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Scientists recover oldest big cat fossil yet

The fossil could be the sister of present day snow leopards and the missing link in the evolution of big cats.

By Ananth Baliga
The new fossil, named Panthera blytheae, could be the sister species of the snow leopard, above, with similar features like a broad forehead and short face. (CC/Bernard Landgraf)
The new fossil, named Panthera blytheae, could be the sister species of the snow leopard, above, with similar features like a broad forehead and short face. (CC/Bernard Landgraf)

Nov. 13 (UPI) -- Palaeontologists have found the oldest fossil of a big cat in the Himalayan region of Tibet, answering many evolutionary questions linked to the spread of the species.

The newly found skull is between 4.1 and 5.95 million years old; previous fossils were only 3.6 million years old. The skull of the newly named Panthera blytheae supports theories which suggest that the big cats evolved in central Asia, not Africa, before spreading.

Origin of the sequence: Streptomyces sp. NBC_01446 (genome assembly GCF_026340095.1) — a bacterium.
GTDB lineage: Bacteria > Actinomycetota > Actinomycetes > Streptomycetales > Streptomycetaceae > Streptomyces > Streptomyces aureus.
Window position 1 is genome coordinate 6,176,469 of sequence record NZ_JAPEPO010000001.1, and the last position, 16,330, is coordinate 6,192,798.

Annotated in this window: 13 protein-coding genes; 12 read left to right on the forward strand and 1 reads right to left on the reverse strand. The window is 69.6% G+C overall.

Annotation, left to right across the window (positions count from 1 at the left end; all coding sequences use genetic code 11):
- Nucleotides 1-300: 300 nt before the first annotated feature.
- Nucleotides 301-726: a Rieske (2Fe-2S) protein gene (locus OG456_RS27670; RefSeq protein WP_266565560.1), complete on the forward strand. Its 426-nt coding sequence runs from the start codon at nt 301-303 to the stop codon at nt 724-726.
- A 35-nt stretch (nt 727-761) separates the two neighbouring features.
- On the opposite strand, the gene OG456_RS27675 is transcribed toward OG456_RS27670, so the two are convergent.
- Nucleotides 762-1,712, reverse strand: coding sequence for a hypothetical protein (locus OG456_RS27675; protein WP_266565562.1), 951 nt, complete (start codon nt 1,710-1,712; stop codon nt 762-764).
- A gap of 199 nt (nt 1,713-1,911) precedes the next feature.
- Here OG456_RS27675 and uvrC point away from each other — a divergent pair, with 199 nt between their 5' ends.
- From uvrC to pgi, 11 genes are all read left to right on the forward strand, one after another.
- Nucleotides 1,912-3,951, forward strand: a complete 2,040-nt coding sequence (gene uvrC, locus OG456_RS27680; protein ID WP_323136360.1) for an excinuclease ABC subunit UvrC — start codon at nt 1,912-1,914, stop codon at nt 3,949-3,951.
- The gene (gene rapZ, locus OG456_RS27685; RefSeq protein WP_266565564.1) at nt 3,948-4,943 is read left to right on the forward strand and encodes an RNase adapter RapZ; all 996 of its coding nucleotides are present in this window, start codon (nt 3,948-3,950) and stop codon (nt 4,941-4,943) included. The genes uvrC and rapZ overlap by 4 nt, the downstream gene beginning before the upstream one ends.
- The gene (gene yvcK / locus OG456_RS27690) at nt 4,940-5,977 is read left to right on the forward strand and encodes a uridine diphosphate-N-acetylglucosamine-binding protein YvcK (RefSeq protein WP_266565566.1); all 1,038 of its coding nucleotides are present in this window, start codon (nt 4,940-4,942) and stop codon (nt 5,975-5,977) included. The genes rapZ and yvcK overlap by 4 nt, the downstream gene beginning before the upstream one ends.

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"This cat is a sister of living snow leopards -- it has a broad forehead and a short face. But it's a little smaller -- the size of clouded leopards," said lead author Dr Jack Tseng of the University of Southern California.

The new fossils were dug up in a 2010 expedition in the Zanda Basin in southwestern Tibet, by a team including Dr Tseng and his wife Juan Liu.

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"We were very surprised to find a cat fossil in that basin," said Dr Tseng. "Usually we find antelopes and rhinos, but this site was special. We found multiple carnivores -- badgers, weasels and foxes."

The big cats, which include lions, tigers and leopards, diverged from their cousins Felinae, about 6.37 million years ago. The Felinae subfamily includes cougars, lynxes, and domestic cats. Palaeontologists have never been able to prove this theory before because there was a mismatch between the DNA data and fossil records. But now Panthera blytheae provides them with that missing link.

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Dr. Tseng and his team will return to the basin to find more complete skeletons if possible to confirm their findings.

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Sources: [BBC] [Proceedings of the Royal Society]

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